Americans Support Strengthening U.S. Civil Rights Laws 

A national survey of American attitudes toward rights and responsibilities in the United States finds that large majorities now favor strengthening the nation’s civil rights laws, despite continuing partisan division.

Following an earlier poll conducted in July 2020 in which majorities agreed that rights in the U.S. face “serious threats” and are not “secure”, the new poll examines in detail American attitudes on civil rights issues in which rights are threatened, including voting rights, police reform, racial discrimination, equal opportunity, access to the basic necessities of life such as health care and housing, and social media regulation. 

After a year marked by the COVID pandemic, economic hardship, racial reckoning, political division and the attack on the US Capitol, an overwhelming bipartisan majority (95%) of Americans say “it is the responsibility of government to protect the lives, livelihoods and rights of all Americans.”  93% are “fed up with polarization” and “politicians who are intentionally dividing our country, and 96% believe that “Americans have a responsibility to respect the rights of others.”  Despite polarization, the pandemic year seems to have brought many Americans closer together.  In the July 2020 poll, 71% expressed the view that “Americans have more in common than many people think.”  By May 2021 that view had increased to 88%. 

The poll was commissioned by the Carr Center for Human Rights Policy at the Harvard Kennedy School, and is part of a Carr Center initiative, Reimagining Rights and Responsibilities in the United States, that is analyzing the condition of rights in the United States and the attitudes of Americans toward their rights and responsibilities as citizens and the responsibility of government for protecting and enforcing civil rights.

The Reimagining Rights project is directed by John Shattuck, Carr Center Senior Fellow and former US Assistant Secretary of State for Democracy, Human Rights and Labor.  The project is overseen by a faculty committee chaired by Carr Center Faculty Director Mathias Risse, with the participation of former Executive Director Sushma Raman, and the support of the Carr Center staff.  The nationwide poll of 2000 adults was conducted by NORC, an independent research institution at the University of Chicago, between May 10-20, 2021.  The margin of error for the study is +/-3.03%.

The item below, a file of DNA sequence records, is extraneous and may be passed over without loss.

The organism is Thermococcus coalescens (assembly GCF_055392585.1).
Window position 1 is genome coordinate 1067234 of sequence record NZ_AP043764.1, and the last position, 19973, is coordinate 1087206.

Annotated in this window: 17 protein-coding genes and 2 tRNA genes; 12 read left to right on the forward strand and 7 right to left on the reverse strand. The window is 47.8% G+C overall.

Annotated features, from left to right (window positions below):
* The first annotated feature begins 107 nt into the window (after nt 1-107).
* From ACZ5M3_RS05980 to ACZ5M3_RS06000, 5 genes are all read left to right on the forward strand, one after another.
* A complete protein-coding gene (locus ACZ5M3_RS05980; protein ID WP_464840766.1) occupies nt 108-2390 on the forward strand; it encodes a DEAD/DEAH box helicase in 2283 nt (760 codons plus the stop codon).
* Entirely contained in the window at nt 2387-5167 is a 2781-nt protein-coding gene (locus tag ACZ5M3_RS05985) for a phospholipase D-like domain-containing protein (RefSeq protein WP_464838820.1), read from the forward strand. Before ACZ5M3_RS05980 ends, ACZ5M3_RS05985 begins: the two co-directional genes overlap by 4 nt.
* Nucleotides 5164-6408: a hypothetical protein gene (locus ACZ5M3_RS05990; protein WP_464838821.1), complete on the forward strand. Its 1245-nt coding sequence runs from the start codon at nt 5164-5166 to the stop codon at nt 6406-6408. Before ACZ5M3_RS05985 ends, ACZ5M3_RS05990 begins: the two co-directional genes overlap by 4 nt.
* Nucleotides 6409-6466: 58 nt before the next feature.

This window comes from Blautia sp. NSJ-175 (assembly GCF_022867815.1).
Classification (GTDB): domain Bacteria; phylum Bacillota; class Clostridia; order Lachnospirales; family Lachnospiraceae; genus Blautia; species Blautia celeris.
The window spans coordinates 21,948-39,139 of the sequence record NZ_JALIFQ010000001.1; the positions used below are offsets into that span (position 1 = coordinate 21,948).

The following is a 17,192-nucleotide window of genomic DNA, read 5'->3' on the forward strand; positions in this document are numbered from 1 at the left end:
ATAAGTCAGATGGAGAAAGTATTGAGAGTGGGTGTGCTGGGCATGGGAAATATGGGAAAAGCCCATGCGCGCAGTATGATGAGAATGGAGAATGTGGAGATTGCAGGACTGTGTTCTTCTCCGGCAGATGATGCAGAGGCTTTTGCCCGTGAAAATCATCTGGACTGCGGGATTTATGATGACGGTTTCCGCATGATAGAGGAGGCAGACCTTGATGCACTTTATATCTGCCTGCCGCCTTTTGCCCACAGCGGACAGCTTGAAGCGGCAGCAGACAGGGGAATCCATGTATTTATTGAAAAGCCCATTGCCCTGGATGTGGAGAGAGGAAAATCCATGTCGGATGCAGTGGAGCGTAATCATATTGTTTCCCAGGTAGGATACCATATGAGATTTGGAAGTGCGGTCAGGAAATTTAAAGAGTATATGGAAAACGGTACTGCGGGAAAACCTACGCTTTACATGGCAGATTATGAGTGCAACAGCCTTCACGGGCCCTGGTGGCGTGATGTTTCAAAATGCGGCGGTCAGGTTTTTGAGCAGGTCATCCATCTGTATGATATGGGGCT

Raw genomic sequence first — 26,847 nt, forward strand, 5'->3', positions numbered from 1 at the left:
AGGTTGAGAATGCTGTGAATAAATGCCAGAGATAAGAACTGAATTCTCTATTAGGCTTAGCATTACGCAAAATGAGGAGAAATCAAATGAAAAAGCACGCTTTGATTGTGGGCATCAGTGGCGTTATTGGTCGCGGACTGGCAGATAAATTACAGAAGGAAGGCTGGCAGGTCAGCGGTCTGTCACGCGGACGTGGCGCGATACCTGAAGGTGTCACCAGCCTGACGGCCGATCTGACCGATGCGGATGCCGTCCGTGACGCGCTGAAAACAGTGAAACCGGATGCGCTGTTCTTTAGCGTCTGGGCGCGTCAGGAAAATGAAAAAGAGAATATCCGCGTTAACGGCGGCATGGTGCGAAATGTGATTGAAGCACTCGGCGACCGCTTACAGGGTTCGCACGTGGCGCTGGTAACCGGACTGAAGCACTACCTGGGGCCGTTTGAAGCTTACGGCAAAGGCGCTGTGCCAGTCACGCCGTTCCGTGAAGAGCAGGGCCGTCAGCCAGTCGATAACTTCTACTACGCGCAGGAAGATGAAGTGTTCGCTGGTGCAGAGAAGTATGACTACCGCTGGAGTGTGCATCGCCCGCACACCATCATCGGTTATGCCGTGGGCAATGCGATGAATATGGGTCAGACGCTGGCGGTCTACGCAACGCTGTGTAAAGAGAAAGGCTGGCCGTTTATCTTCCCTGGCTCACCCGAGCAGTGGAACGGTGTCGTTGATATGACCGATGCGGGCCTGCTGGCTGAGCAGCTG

Key Takeaways:

1. Large majorities of Americans, with varying degrees of partisan support, favor improvements in the electoral process.

This includes protecting the right to vote, encouraging voting, and reducing voting restrictions, despite the campaign in Republican-majority state legislatures to enact new voting restrictions.  

91% agree that “voting access for disabled voters should be improved.”

  • 97% Dem, 91% Ind, 69% Rep

80% agree that “independent state commissions should determine the map of legislative districts to prevent partisan gerrymandering.”

  • 88% Dem, 79% Ind, 70% Rep

84% agree that “early voting should be equally available in every state.”

  • 94% Dem, 80% Ind, 55% Rep

70% agree that “the U.S. should establish automatic voter registration of all American citizens.”

  • 91% Dem, 70% Ind, 45% Rep

87% agree that “America should have national standards for voting and elections.”

  • 93% Dem, 89% Ind, 80% Rep

67% agree that “every state should allow people to vote by mail."

  • 91% Dem, 74% Ind, 37% Rep